National Guard and Other Military Branches Strained -- Arkansas Numbers OK

MARCH 3, 2004 -- Posted at 10:30pm

JONESBORO, AR - The wars in Iraq and Afghanistan are over-stressing the military, and some fear that could jeopardize protection back home. Defense Secretary Donald Rumsfeld told senators in February that he was going to use emergency powers to expand our forces by 33,000 or more if needed. Rumsfeld insists this increase is temporary. It may be tough for recruiters to meet that goal, because some are already struggling, and those National Guard soldiers in Iraq and Afghanistan are being told they'll have to stay longer.

"It really upset me," said one soldier. "My morale was pretty high, but now it's at the bottom."

Another said, "It wasn't what I wanted to hear, but you take it as it comes, I guess. There's nothing you can do about it."

There are about 10,500 soldiers and airmen in the Arkansas National Guard, and up to 4,500 of them were deployed at one time. In fact at one point, Arkansas was one of the top 3 states contributing to the battle against terror according to the percent of troops deployed.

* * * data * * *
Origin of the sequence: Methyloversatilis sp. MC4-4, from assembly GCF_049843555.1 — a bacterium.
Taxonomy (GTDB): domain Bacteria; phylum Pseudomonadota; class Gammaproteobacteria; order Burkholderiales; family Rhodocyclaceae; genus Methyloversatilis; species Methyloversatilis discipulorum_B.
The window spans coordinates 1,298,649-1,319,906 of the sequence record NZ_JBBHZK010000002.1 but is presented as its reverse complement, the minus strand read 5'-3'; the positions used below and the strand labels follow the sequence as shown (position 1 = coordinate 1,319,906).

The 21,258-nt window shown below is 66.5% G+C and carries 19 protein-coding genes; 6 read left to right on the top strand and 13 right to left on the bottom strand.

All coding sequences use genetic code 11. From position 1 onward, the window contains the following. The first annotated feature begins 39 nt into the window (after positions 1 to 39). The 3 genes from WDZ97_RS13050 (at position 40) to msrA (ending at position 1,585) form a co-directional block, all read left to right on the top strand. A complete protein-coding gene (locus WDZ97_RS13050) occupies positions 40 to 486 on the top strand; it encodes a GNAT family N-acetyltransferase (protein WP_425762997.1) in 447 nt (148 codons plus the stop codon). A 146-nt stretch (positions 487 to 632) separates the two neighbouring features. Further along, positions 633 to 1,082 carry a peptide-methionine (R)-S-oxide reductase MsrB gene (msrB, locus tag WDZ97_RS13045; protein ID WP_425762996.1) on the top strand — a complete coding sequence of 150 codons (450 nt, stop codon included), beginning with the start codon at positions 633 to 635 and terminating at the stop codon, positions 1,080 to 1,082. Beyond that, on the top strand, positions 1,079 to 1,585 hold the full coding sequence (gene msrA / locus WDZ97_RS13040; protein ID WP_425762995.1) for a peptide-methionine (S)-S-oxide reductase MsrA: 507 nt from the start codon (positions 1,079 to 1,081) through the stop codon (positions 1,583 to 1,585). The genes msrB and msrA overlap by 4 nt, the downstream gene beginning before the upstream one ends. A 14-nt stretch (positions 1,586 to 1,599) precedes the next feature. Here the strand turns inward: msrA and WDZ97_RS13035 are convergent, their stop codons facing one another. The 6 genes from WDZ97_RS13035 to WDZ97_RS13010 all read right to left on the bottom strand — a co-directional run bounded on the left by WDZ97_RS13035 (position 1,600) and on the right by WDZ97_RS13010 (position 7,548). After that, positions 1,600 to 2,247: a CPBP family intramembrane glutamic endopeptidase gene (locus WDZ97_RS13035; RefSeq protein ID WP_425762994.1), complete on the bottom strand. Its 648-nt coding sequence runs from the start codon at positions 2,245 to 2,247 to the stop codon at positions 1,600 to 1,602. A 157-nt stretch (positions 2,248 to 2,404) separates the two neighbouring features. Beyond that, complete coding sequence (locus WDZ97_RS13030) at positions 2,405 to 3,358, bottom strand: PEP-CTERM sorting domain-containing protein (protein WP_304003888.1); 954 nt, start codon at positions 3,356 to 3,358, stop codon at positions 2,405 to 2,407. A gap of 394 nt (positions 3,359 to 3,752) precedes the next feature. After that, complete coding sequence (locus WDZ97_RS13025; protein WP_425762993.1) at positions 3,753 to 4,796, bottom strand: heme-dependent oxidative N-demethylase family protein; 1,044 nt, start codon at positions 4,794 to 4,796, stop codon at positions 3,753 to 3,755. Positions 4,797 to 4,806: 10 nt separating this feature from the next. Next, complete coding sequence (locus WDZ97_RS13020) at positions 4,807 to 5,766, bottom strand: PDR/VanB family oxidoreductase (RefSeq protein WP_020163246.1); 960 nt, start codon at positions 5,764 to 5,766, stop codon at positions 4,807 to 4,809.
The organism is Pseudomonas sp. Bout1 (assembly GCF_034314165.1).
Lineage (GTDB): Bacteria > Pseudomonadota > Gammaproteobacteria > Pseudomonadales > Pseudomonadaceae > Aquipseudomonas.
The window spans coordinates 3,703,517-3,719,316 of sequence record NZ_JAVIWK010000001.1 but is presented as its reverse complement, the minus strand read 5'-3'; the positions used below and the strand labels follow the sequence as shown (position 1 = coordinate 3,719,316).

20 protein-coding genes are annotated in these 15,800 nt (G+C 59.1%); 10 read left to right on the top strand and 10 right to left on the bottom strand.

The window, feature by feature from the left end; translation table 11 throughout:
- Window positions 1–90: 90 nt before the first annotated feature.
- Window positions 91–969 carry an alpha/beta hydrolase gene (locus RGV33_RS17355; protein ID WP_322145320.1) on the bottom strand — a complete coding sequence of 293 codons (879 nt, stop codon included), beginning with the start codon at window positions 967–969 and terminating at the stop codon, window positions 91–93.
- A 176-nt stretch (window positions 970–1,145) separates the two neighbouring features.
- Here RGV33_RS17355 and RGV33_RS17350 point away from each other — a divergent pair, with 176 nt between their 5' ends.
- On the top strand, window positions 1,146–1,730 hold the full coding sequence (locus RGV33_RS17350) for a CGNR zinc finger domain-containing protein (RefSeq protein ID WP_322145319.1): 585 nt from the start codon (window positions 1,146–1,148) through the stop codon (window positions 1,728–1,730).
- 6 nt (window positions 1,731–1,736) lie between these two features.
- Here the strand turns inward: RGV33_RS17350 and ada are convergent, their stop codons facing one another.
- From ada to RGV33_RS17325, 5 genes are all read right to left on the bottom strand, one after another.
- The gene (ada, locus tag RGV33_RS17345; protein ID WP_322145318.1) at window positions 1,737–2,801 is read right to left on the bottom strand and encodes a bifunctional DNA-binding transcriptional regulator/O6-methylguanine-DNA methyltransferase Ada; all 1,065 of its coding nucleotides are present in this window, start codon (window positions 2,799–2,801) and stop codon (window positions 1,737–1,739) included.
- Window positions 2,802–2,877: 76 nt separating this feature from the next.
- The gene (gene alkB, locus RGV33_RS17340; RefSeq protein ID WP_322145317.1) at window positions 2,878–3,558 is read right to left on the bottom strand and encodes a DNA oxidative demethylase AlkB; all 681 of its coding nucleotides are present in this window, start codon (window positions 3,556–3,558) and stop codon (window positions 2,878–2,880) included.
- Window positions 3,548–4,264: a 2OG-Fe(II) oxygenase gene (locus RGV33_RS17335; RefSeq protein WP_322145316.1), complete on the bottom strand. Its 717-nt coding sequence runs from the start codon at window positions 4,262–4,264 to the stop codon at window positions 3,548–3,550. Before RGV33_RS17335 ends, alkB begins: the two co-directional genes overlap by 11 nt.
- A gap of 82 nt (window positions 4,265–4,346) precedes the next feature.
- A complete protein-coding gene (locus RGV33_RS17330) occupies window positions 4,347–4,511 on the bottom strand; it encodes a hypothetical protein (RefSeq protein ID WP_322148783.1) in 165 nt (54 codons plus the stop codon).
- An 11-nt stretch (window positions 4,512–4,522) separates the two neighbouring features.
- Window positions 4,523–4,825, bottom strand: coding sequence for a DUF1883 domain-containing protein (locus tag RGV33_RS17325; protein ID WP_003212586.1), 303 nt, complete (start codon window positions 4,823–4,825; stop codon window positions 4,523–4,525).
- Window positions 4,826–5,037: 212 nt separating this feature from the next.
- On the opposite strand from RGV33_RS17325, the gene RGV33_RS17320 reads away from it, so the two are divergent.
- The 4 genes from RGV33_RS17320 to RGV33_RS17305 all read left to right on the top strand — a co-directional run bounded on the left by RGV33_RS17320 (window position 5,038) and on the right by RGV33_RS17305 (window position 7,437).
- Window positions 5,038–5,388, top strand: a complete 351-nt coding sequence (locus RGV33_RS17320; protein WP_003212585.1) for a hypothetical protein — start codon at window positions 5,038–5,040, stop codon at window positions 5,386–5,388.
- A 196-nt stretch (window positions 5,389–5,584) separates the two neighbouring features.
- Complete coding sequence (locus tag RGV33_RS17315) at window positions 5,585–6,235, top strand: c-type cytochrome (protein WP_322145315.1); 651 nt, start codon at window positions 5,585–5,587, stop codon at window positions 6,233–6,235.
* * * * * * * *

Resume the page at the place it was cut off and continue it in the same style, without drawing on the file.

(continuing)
About 25% of the nation's Air and Army National Guard troops are deployed for federal duty. Now National Guard leaders are working to balance out the number of troops sent from each state for future deployments, so that enough soldiers are available at home in case an of emergency. 3,800 of them from Arkansas are currently serving out orders, including those in the 39th Infantry Brigade. The unit left February 28th for Iraq.

Senator John McCain explained to the Senate Committee on Armed Services, "It's clear to me that we need additional troops."

Recruiters are struggling to keep up with the current number of new soldiers needed to enter the military. So some senators are proposing legislation that would boost the permanent Army force by 30,000 troops, in hopes of easing some of the stress on the National Guard. Many of the family members of National Guard soldiers and airmen are expected to support that proposed legislation, and some believe their opinions could shape Congress' reaction.

It's a tough situation for Guard members. They're being told they can't retire, because they have orders to stay on active duty, while their loved ones are pressuring them to get out.

As for Arkansas' readiness if an emergency occurred, Captain Christine Munn, public affairs officer of the Arkansas National Guard, said there are enough troops to take care of it.